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Prepare to be Amazed,
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This review is from: Bomber: Events Relating to the Last Flight of an RAF Bomber Over Germany on the Night of June 31st, 1943 (Mass Market Paperback)
How truly delighted I am to see another reviewer's reference to Kingsley Amis supposedly having considered this to be one of the ten best books of the 20th Century. To this accolade can be added Anthony Burgess's opinion of it being amongst the finest 99 books written in the English language since 1939. After that, anything I can contribute will be of little consequence I suspect. But this is a book like no other so I'm going to weigh in.
Five hundred pages, around one hundred characters and set within a single day and night, Deighton has pulled off an impossible feat. Further, I would boldly venture that this book should become the definitive work of reference about the British bombing campaign; the author, after all, claims to have read more than two hundred books in order to have written this one. On the one hand, the detail is mind-boggling in its rigour, whether it be the exact cost of a Lancaster bomber, the colour of the dashboard lights on a German night fighter or the arrangement of sewage pipes in a German town. On the other hand, the experience and reaction of ordinary townspeople to being bombed by seven hundred aircraft will surely never again be portrayed in all of its forensic horror like Deighton has done here. What makes Deighton unique, though, is his being a single voice in describing both sides of the story. It's probably impossible to remember all one hundred characters but one comes to care a great deal for almost all of them, whether British or German.
And so for me, above all else, this magnificent novel gave me startling new insights into my own qualities of compassion and humanity, ones that perhaps I didn't really expect to experience within the confines of a novel about a vicious and savage war. Maybe this is Len Deighton's supreme achievement, and if so it's no wonder that Amis and Burgess should have shown this novel such high regard. Either way, this is a work of staggering accomplishment, and not a little genius. Everyone should read it.
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Showing 1-2 of 2 posts in this discussion
Initial post: 2 Oct 2011 13:54:10 BDT
P. J. Clarke says:
Agree entirely with your sentiment. This is probably the finest world war 2 book I have ever read. It is utterly gripping from start to finish. Deighton's technical knowledge is superb, it is quite evident he did a tremendous amount of in-depth research. With regard to the large number of characters incorporated within the account, I concur with you entirely, the reader does care a great deal for all of them, regardless of nationality. Perhaps that is Deighton's greatest achievement with this work, as you put it succintly, the book gives the reader new insights into their own qualities of compassion & humanity-absolutely! It brings home the folly & brutality of war like no other book. I believe that this book above any other relating to war, should be on the national educational curriculum. EVERYBODY should be exposed to this superlative, though provoking book. It is impossible to read it without developing a huge amount of sympathy for ALL sides involved in the madness of war. There is bravery and decency shown on all sides, as well as savagery, ie the casual, merciless killing of the RAF Flight Engineer caught by his parachute in a tree by a German rescue worker with a shovel. The casual manner in which the killing is mentioned in the passage, makes it all the more abhorrent & shocking. My only regret is that I did not read this book sooner. A work of genius that has established a Gold Standard unlikely to ever be surpassed.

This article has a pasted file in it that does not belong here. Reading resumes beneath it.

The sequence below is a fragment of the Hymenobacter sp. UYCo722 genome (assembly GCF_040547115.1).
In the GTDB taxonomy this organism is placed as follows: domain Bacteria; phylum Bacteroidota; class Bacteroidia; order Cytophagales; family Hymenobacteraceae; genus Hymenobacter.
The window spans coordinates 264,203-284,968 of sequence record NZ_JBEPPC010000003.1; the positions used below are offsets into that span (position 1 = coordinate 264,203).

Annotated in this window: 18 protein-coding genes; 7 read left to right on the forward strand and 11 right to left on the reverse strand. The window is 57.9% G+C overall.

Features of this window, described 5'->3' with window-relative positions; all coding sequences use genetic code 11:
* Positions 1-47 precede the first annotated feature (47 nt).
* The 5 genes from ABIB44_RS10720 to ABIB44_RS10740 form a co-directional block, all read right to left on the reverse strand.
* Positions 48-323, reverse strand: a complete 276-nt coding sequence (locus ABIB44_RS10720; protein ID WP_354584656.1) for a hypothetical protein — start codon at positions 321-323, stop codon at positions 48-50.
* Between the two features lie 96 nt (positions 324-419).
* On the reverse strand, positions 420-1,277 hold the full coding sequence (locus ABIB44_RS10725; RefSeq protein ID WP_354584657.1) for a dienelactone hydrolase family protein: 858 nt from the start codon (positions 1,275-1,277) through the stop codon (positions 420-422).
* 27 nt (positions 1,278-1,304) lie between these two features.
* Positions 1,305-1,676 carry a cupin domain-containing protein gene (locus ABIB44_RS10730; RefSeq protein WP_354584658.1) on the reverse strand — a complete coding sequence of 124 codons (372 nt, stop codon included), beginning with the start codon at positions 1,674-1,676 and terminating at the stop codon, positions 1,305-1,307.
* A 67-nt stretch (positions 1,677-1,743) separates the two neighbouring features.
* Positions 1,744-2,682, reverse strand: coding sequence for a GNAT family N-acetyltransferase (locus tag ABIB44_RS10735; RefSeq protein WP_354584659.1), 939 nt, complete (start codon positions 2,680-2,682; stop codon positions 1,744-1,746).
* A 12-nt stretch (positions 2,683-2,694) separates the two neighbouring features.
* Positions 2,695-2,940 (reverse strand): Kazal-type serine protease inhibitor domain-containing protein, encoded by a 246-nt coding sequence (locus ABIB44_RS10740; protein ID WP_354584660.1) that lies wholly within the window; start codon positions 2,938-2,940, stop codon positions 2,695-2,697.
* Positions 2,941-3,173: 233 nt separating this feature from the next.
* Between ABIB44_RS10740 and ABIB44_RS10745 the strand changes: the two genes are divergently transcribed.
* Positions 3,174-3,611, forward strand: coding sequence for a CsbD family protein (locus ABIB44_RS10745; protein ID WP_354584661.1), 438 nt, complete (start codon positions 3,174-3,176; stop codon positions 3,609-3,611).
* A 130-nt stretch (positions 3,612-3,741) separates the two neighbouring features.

In reply to an earlier post on 2 Oct 2011 20:25:51 BDT
Jonathan Posner says:
Your eloquent comments about this book put my own modest efforts to shame. I subsequently read another of his novels which, unlike this one, seems to have aged somewhat. Which I think all tends to confirm that this is probably Deighton's masterwork, for all the reasons we've both mentioned - and probably several others. And I couldn't agree more that this fine book should be on the national curriculum. A work of genius indeed.
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